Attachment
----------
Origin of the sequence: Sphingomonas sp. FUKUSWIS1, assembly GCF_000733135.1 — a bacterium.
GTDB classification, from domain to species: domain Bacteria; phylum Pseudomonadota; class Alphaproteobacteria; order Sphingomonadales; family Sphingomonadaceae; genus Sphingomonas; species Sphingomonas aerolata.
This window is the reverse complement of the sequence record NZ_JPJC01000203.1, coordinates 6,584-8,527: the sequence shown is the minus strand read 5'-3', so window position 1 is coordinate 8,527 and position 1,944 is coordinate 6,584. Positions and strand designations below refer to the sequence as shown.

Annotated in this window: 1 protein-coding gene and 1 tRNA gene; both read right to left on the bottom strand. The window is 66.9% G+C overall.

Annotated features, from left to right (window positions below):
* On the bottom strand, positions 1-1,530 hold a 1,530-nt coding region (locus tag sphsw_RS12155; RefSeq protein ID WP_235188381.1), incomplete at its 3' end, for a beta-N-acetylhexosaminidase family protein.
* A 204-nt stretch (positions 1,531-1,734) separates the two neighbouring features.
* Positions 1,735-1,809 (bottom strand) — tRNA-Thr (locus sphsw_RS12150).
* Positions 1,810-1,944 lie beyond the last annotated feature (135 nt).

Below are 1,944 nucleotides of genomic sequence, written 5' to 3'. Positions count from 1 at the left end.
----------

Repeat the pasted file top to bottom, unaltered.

Origin of the sequence: Sphingomonas sp. FUKUSWIS1, assembly GCF_000733135.1 — a bacterium.
GTDB classification, from domain to species: domain Bacteria; phylum Pseudomonadota; class Alphaproteobacteria; order Sphingomonadales; family Sphingomonadaceae; genus Sphingomonas; species Sphingomonas aerolata.
This window is the reverse complement of the sequence record NZ_JPJC01000203.1, coordinates 6,584-8,527: the sequence shown is the minus strand read 5'-3', so window position 1 is coordinate 8,527 and position 1,944 is coordinate 6,584. Positions and strand designations below refer to the sequence as shown.

Annotated in this window: 1 protein-coding gene and 1 tRNA gene; both read right to left on the bottom strand. The window is 66.9% G+C overall.

Annotated features, from left to right (window positions below):
* On the bottom strand, positions 1-1,530 hold a 1,530-nt coding region (locus tag sphsw_RS12155; RefSeq protein ID WP_235188381.1), incomplete at its 3' end, for a beta-N-acetylhexosaminidase family protein.
* A 204-nt stretch (positions 1,531-1,734) separates the two neighbouring features.
* Positions 1,735-1,809 (bottom strand) — tRNA-Thr (locus sphsw_RS12150).
* Positions 1,810-1,944 lie beyond the last annotated feature (135 nt).

Below are 1,944 nucleotides of genomic sequence, written 5' to 3'. Positions count from 1 at the left end.